A cut-down version of Mysterium which works pretty well as a filler when you have a higher player count. The clue-giver puts out a card from their hand saying the secret card (matching 1 of the 12 cards in the display) is like this, or not like this, and it’s up to the team to decide which of the 12 cards to discard. If the secret card is ever discarded, it’s a loss. To begin with, they don’t know if the clue-giver means the similarities/dissimilarities are background colour, gender, character, genre, or whatever, and that’s the fun part, trying to work it out knowing that the clue-giver only has a hand of 5 cards to choose from and may be limited in their options. Anyway, do this 5 times, each time removing more and more cards until in the final round there are only 2 cards left. Hopefully the 5 given clues by then will allow the team to work out a pattern and ensure the secret card is the last card standing for the win. Nice and light, easy enough.
SPOTLIGHT ON FLUXX (1997): Rank 9040, Rating 5.7
A game for timefilling where it might be some fun to see the different combinations come out, just to see what happens. I’m not sure why gamers would want to waste gaming time on it though as the decisions are trivial and the fun marginal. I blame it on COVID desperation that I keep talking myself into trying yet another version. I hold that if you’ve played one Fluxx you’ve played them all.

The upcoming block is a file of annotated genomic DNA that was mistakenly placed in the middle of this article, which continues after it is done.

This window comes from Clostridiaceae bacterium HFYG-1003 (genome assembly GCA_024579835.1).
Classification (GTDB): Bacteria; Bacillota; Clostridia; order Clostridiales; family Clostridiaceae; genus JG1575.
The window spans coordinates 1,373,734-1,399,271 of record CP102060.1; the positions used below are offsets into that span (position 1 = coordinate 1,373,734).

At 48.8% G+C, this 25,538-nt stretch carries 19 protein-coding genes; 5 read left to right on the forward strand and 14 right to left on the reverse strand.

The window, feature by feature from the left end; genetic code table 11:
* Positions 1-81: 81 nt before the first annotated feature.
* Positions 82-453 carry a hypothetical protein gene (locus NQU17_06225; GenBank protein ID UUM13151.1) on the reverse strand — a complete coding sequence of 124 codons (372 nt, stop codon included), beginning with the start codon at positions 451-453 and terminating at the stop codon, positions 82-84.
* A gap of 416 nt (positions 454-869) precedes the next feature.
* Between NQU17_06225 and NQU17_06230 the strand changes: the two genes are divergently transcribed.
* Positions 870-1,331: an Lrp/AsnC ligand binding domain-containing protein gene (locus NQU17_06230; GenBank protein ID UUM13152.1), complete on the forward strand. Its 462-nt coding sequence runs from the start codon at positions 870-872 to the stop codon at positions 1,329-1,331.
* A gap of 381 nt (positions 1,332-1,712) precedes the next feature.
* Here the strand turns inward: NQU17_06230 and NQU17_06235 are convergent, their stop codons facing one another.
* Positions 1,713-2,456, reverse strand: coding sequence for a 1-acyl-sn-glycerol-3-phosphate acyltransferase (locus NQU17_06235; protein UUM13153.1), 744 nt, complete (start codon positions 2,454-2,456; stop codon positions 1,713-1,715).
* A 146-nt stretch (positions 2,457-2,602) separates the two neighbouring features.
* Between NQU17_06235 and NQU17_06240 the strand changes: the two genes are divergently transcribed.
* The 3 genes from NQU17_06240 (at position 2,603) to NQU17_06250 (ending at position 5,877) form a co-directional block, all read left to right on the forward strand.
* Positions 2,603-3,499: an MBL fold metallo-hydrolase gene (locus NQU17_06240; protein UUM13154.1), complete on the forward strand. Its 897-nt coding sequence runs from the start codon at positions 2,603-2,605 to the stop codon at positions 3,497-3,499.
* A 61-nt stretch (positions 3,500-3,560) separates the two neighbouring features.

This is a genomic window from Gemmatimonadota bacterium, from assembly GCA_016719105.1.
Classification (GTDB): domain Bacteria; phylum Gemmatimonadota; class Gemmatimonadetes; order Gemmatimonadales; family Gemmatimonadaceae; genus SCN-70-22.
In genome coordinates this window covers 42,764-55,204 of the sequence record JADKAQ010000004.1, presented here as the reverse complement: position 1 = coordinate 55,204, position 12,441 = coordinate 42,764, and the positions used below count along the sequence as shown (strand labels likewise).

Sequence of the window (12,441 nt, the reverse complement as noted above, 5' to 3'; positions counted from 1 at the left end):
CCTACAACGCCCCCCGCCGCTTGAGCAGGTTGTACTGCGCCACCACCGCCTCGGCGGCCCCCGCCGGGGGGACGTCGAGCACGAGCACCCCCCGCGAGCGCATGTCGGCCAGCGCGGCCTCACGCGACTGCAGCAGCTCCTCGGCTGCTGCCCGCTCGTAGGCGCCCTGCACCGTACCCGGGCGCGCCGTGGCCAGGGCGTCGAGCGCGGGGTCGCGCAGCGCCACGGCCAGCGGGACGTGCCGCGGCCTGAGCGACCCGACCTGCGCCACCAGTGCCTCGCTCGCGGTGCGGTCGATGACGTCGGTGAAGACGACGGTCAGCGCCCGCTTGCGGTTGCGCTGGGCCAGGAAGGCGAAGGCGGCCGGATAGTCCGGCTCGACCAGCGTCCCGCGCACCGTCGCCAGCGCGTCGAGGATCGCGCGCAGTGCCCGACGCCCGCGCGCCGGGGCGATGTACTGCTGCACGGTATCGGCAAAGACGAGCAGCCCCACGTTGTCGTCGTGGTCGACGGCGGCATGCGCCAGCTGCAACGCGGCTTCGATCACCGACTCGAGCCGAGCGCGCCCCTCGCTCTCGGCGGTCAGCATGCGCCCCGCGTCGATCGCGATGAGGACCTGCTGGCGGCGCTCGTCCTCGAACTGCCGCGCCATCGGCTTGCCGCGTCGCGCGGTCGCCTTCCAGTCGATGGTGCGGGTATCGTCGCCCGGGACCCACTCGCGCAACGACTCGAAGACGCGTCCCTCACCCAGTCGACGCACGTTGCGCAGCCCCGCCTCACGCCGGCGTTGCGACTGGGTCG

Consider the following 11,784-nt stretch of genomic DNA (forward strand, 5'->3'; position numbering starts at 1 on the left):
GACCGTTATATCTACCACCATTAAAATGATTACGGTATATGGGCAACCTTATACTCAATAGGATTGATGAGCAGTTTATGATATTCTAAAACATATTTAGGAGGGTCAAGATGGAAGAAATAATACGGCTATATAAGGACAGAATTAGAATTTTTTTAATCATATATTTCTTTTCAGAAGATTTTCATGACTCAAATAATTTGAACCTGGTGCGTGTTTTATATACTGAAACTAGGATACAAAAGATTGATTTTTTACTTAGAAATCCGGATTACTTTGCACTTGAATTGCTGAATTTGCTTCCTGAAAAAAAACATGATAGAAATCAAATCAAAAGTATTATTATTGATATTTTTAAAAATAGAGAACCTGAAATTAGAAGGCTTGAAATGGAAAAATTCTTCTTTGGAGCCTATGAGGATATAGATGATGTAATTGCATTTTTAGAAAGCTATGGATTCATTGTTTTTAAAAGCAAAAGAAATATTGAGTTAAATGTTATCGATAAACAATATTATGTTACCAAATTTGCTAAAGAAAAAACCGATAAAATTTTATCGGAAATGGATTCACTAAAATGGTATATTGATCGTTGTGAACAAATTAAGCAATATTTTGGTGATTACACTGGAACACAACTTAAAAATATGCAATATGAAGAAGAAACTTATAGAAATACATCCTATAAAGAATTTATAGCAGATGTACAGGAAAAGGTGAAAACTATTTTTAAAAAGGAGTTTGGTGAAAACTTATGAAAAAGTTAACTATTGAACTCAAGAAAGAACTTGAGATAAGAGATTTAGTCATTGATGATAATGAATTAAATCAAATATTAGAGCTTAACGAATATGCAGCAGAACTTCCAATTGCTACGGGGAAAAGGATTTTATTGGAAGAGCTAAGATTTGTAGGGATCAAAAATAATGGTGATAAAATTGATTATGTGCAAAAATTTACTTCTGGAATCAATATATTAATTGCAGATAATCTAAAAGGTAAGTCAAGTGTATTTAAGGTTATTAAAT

Thoughts of other Opinionated Gamers:
Mark Jackson: I think the attraction of Park is just how darn pretty it is… plus, the theme is non-gamer-friendly.
As to Fluxx – my first play was delightful, my second play was OK, and then we had a game that lasted 45 minutes. That pretty much killed any interest in playing again.
I agree with you about Parks, Patrick. Very straightforward, no real innovation, and the strategies seem pretty obvious. But it’s very accessible and the theme is attractive and these days, that can be enough to give a game a very high ranking on the Geek. It’s harmless enough and I’d play it again if someone really wanted to, but there’s no way I’d ever suggest it.
As for Fluxx, it’s the only game I rate a 1. That’s kind of a private joke, as it’s probably not THAT bad a design. But the only game of it I ever played lasted over one hour and you can imagine how unbelievably painful that was. So yeah, no more Fluxx for me.